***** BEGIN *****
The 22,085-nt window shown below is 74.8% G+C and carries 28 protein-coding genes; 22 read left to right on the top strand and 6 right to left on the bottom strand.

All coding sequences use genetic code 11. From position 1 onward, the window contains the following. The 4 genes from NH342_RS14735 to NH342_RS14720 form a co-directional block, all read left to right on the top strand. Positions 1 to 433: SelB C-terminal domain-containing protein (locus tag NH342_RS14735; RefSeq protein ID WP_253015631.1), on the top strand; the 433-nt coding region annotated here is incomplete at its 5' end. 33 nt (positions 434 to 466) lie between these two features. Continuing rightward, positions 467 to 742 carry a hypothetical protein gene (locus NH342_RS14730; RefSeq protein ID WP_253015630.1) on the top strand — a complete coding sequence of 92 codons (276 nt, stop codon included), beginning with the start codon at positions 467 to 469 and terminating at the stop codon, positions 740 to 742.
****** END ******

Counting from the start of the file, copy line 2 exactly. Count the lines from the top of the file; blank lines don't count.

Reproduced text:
All coding sequences use genetic code 11. From position 1 onward, the window contains the following. The 4 genes from NH342_RS14735 to NH342_RS14720 form a co-directional block, all read left to right on the top strand. Positions 1 to 433: SelB C-terminal domain-containing protein (locus tag NH342_RS14735; RefSeq protein ID WP_253015631.1), on the top strand; the 433-nt coding region annotated here is incomplete at its 5' end. 33 nt (positions 434 to 466) lie between these two features. Continuing rightward, positions 467 to 742 carry a hypothetical protein gene (locus NH342_RS14730; RefSeq protein ID WP_253015630.1) on the top strand — a complete coding sequence of 92 codons (276 nt, stop codon included), beginning with the start codon at positions 467 to 469 and terminating at the stop codon, positions 740 to 742.